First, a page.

TRAINER'S ROOM

Reds: RHP Homer Bailey felt fine a day after throwing an inning in his first rehab start. Bailey, who is recovering from Tommy John surgery 13 months ago, is expected to pitch again on Saturday ... 2B Brandon Phillips fouled a ball off the inside of his left foot in the first inning. He fouled another pitch off the same foot in his next at-bat and got hit in the left side by a pitch from Rondon in the ninth.

UP NEXT

Cubs: Kyle Hendricks (5-6, 2.76) is 1-5 with a 3.79 ERA in seven road starts this season. He's 4-1 with a 1.93 ERA in seven home games.

Reds: Cody Reed (0-1, 6.75) makes his third career start. In his first appearance at Great American Ball Park last Friday, he gave up five runs in five innings of a 13-4 loss to the Padres.

White Sox offense struggles in front of Quintana in shutout loss to Twins

White Sox offense struggles in front of Quintana in shutout loss to Twins

The White Sox haven’t had many big hits in their last dozen games.

The White Sox never seem to deliver any timely knocks in Jose Quintana starts.

Those two forces collided in a 4-0 loss to the Minnesota Twins on Tuesday night in front of 22,072 at U.S. Cellular Field.

Quintana allowed two Brian Dozier home runs, including a decisive three-run shot in the sixth inning, and dropped a seventh straight decision. His offense finished 0-for-8 with runners in scoring position as Kyle Gibson twirled seven scoreless innings.

Outfielder Melky Cabrera also left the game early with a sore left wrist.

“We didn’t do nothing as hitters,” third baseman Todd Frazier said. “We have to find a way. We had an off day. Everybody was nice and relaxed coming back. We’re professionals here as hitters. We have to find ways to get guys in.”

The White Sox didn’t have many shots against Gibson.

They butchered those that they did.

No opportunity was bigger than the third inning, which began with singles by J.B. Shuck and Tim Anderson in front of the team’s 2-3-4 hitters. But Gibson delivered and the White Sox failed yet again.

Down 1-0, Adam Eaton couldn’t move the runners over as he flew out to center. Jose Abreu followed suit and flew out to center before Cabrera — who left in the top of the seventh and is listed as day-to-day — popped out to second.

One inning earlier, Brett Lawrie was stranded in scoring position when Gibson got Avisail Garcia to chase a two-strike pitch off the plate and in the dirt. It was more of the same in the fifth when Eaton flew out to center with a man on second. And again in the seventh when Shuck flew out and Anderson grounded into a fielder’s choice with two aboard.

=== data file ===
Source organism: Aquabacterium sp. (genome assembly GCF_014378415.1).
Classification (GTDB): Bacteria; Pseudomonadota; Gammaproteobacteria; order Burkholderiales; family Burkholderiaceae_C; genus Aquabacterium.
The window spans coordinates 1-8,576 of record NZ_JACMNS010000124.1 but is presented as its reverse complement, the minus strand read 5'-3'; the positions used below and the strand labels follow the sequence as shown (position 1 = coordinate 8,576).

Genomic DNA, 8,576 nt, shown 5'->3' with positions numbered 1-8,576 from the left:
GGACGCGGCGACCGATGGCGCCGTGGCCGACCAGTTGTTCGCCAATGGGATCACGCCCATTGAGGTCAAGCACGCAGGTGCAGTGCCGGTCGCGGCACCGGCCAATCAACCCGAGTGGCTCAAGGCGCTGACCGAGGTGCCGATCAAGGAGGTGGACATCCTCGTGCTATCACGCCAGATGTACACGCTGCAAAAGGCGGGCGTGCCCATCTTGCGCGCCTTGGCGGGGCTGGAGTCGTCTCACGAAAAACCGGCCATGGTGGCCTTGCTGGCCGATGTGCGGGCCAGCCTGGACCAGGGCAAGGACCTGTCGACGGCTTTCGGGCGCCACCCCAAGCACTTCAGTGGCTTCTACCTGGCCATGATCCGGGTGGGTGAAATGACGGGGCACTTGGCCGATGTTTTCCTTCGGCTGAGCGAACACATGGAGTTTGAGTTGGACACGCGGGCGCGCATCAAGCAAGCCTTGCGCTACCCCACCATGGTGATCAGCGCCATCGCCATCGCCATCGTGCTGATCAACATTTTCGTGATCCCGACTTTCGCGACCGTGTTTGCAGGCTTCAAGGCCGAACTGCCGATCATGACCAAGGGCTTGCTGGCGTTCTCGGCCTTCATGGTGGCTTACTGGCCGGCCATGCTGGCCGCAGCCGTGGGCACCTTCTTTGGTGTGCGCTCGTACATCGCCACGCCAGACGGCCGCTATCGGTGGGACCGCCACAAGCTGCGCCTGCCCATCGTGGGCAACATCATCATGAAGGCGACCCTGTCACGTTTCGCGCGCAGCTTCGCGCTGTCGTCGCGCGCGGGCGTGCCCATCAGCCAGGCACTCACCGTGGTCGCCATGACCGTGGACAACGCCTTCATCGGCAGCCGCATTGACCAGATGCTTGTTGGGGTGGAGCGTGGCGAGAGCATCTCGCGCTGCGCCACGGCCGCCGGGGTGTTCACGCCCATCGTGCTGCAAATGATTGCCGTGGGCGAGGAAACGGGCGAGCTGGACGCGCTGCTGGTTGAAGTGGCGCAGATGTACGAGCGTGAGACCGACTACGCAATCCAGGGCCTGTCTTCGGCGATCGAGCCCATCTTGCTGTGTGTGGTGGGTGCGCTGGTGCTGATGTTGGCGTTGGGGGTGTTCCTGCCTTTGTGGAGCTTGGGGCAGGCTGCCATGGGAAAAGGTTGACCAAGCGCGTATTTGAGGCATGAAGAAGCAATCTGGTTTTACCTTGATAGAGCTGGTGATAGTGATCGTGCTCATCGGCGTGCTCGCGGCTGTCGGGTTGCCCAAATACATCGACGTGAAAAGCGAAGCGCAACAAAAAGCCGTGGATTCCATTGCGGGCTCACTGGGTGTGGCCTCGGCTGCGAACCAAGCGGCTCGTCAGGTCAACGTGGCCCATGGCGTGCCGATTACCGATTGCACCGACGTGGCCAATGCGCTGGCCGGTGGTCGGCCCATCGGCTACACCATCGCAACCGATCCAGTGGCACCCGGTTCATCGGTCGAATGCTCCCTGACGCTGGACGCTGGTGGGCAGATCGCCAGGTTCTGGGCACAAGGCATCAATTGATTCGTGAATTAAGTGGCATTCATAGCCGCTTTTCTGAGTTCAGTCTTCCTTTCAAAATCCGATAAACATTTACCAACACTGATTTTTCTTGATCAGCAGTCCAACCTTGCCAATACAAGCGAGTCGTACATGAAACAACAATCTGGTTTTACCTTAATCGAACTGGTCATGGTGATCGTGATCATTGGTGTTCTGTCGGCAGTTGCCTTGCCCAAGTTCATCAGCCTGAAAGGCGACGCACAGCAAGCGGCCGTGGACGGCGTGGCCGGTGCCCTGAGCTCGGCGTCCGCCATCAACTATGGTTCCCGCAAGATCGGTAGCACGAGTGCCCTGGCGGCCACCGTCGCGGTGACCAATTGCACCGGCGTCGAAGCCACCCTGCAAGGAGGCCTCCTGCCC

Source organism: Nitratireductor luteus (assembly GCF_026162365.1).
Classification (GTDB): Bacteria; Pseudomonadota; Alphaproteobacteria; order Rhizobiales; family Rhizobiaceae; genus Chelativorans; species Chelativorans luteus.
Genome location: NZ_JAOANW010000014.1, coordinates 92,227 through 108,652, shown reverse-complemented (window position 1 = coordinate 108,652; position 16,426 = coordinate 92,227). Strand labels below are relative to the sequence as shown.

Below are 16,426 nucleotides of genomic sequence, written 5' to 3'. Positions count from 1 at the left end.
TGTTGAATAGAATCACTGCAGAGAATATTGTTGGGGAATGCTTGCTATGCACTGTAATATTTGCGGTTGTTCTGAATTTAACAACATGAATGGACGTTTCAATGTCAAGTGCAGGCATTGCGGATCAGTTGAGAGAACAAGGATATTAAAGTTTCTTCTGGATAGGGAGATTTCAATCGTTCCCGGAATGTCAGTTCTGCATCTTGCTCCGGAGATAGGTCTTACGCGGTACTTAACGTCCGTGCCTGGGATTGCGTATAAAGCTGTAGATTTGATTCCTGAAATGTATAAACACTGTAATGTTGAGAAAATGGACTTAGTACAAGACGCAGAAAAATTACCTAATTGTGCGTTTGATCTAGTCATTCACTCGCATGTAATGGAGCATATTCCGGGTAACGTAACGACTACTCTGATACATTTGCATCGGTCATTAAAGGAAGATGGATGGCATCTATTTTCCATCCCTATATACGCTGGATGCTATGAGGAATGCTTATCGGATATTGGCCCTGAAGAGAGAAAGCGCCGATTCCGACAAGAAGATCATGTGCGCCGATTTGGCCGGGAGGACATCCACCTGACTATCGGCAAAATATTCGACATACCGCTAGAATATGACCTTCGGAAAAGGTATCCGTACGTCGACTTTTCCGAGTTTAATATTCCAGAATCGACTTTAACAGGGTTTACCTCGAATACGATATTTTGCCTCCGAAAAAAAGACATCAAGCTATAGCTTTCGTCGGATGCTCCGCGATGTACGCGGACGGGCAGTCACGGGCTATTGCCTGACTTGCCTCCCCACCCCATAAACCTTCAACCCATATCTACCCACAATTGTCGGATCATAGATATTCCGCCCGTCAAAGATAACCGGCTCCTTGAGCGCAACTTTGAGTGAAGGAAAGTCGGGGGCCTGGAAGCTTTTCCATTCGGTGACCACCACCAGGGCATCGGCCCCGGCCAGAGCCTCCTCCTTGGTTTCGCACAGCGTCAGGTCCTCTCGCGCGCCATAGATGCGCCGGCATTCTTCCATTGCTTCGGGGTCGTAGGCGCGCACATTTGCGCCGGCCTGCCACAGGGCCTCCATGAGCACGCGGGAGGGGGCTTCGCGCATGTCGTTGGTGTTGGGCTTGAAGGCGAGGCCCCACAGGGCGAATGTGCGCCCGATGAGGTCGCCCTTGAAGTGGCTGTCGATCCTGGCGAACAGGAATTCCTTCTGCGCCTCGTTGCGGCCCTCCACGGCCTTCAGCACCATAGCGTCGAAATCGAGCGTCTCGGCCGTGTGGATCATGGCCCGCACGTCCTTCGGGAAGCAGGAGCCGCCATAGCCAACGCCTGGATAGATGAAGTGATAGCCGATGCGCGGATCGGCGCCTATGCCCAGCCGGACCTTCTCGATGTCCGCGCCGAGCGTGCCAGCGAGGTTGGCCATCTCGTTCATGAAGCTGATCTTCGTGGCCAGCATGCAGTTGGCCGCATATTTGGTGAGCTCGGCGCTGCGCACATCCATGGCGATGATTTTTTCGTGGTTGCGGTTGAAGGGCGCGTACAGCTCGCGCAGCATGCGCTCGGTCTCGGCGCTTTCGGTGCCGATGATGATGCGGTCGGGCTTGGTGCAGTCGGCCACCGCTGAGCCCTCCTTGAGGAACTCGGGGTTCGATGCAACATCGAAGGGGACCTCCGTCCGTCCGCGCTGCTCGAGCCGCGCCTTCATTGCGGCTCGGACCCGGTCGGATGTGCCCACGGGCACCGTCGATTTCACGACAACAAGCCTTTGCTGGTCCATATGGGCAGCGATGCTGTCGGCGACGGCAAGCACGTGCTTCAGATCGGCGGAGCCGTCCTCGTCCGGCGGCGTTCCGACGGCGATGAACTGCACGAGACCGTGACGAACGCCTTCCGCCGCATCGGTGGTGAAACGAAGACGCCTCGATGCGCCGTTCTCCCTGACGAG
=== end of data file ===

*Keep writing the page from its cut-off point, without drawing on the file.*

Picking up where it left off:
“It started out well,” manager Robin Ventura said. “You get them on there. Any time we seemed to get something going against Gibson, he just really started going soft and using your aggressiveness against you. I think that's part of what played into it. He had a very good changeup, he used his curve when he had to. He went a little bit backwards. Any time we got into an aggressive count, he just took a little off. We couldn't get anything going against him.”

The team’s effort was the continuance of a nasty trend.

The White Sox are 12-for-98 (.122) with runners in scoring position in their last 12 games. The lengthy slump dropped them from hitting a formidable .260 with RISP, which ranked in the top half of the league, to below .240, which ranks in the bottom third.

That the performance arrived with Quintana on the mound should come as no surprise.

Whereas the White Sox scored 25 runs in Quintana’s first seven starts, they’ve relapsed into their old non-scoring selves whenever he takes the hill. Over his last nine starts, Quintana has had nine runs of support.

The left-hander said the lack of support isn’t something he focuses on because it’s out of his hands.

“I don’t have control on the runs,” Quintana said. “I say the same every time. But I don’t have control, man. I try to keep going. I try to be better next time and keep going. Next time be better out there, better outing and better everything.

“I never think about that. I just try to pay attention and do my job, focusing on throwing the ball well and that’s it.”

Quintana made two mistakes in seven otherwise solid innings.

Dozier’s solo homer to leadoff the second inning gave the Twins, who improved to 25-51, a one-run lead.

Eduardo Nunez then led off the sixth inning with a single and stole second base. He advanced to third on a passed ball. Quintana then walked Joe Mauer and Dozier made him pay when he got enough of a 2-1 curveball low and in to drive it out for a three-run homer and a 4-0 lead.

Quintana — who is 5-8 despite a 3.18 ERA — allowed six hits, walked one and struck out eight.

“I’m sure inside he’s frustrated,” Frazier said. “I would be too. He’s a competitor, gives it his all. One bad pitch.”